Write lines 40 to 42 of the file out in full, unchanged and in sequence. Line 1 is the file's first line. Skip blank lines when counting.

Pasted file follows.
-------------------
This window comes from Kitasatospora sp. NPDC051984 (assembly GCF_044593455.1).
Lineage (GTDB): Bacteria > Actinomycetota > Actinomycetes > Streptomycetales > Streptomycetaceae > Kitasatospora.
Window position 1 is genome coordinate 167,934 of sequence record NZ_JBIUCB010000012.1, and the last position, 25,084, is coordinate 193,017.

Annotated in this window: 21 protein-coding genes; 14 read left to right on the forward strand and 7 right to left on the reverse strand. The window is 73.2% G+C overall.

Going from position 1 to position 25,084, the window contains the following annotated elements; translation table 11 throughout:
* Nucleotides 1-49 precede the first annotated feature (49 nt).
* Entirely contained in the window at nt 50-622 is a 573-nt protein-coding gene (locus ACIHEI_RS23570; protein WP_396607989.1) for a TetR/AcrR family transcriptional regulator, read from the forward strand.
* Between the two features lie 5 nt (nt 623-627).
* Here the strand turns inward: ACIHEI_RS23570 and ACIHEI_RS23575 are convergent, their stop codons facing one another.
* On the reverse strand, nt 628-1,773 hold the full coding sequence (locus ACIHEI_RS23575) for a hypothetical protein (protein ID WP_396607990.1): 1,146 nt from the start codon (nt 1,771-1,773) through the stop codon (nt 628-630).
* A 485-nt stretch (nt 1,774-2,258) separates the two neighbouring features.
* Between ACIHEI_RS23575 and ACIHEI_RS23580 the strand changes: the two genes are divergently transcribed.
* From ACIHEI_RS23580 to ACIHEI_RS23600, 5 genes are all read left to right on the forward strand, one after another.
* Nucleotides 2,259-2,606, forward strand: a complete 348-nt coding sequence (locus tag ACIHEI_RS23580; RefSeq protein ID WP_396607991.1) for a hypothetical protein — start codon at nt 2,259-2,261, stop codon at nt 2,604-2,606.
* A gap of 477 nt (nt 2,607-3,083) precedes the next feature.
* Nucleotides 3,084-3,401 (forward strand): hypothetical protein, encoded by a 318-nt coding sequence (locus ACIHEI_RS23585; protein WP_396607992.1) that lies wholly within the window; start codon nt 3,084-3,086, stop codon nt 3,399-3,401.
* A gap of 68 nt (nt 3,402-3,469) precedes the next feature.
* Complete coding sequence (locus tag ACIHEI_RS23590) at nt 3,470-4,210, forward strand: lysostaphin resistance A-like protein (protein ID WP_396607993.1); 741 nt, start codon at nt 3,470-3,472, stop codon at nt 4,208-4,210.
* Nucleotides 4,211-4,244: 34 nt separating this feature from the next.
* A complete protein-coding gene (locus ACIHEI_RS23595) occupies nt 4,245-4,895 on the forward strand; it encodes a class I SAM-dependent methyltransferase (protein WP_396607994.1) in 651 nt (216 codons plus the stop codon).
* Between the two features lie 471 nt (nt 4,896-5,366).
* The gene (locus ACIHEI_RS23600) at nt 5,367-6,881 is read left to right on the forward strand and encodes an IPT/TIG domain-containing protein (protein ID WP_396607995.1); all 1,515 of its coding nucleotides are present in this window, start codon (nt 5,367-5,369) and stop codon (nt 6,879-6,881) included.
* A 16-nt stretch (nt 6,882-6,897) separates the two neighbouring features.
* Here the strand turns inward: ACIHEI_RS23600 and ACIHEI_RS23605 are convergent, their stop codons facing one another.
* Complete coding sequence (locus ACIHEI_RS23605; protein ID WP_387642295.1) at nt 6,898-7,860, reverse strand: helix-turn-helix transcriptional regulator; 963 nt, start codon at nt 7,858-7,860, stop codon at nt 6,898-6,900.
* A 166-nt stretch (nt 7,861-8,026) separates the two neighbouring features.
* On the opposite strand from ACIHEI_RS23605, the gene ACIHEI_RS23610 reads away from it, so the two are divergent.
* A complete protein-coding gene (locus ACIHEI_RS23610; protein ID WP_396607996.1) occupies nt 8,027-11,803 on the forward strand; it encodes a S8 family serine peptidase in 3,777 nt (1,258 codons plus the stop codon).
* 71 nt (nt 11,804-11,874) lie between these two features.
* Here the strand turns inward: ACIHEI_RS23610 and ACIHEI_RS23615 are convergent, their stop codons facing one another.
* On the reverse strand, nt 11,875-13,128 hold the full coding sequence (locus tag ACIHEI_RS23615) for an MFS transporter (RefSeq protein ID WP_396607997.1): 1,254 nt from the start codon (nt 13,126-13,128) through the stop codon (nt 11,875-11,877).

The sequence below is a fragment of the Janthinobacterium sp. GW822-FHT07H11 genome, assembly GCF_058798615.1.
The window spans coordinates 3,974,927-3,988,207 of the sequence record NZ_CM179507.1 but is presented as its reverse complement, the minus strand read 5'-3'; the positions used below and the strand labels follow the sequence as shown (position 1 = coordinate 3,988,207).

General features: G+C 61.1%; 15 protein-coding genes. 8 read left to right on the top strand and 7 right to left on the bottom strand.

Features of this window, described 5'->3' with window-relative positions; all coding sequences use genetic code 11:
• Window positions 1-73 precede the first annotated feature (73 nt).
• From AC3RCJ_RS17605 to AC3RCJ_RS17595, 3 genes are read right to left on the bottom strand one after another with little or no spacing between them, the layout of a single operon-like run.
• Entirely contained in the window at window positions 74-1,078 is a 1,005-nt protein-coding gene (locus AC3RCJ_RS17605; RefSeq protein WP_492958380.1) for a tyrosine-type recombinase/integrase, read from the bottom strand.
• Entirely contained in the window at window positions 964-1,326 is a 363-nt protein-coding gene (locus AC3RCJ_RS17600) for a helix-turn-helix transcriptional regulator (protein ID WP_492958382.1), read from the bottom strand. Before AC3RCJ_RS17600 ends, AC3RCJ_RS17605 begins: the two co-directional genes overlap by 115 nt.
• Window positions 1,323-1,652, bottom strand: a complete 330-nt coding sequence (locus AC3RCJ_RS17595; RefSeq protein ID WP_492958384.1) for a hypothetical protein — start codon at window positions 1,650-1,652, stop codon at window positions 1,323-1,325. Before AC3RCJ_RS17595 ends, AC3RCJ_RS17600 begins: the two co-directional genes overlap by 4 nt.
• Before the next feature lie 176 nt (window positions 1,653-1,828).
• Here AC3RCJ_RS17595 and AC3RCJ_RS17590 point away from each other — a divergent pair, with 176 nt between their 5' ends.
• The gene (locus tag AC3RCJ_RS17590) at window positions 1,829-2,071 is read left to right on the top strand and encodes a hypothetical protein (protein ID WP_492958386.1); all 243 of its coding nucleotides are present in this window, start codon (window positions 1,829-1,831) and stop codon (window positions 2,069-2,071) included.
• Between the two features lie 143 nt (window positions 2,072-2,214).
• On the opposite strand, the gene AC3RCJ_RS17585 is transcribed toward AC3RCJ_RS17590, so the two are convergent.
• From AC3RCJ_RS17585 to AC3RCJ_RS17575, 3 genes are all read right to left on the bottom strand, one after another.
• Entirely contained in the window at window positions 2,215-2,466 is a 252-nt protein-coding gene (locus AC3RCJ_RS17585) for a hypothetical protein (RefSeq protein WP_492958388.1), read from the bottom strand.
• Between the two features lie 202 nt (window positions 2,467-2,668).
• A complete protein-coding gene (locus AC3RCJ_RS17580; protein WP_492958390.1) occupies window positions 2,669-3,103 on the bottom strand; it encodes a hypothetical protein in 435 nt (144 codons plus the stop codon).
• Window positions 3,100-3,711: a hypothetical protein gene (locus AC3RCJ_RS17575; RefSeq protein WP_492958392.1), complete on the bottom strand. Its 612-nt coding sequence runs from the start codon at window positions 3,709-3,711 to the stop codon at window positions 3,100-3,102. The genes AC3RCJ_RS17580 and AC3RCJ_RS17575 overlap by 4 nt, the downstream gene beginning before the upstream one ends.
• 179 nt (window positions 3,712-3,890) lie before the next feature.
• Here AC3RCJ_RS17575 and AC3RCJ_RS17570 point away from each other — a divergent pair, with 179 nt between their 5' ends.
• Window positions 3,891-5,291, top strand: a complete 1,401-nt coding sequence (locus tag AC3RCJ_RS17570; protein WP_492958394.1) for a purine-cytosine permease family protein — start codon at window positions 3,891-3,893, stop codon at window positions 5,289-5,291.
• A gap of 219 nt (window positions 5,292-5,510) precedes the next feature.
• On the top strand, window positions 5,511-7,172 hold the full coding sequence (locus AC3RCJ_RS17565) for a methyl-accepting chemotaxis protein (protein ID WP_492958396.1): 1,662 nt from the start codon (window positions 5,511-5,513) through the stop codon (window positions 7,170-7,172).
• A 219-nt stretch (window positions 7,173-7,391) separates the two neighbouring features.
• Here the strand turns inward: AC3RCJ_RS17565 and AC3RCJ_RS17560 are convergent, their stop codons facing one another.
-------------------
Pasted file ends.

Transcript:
• Window positions 1,323-1,652, bottom strand: a complete 330-nt coding sequence (locus AC3RCJ_RS17595; RefSeq protein ID WP_492958384.1) for a hypothetical protein — start codon at window positions 1,650-1,652, stop codon at window positions 1,323-1,325. Before AC3RCJ_RS17595 ends, AC3RCJ_RS17600 begins: the two co-directional genes overlap by 4 nt.
• Before the next feature lie 176 nt (window positions 1,653-1,828).
• Here AC3RCJ_RS17595 and AC3RCJ_RS17590 point away from each other — a divergent pair, with 176 nt between their 5' ends.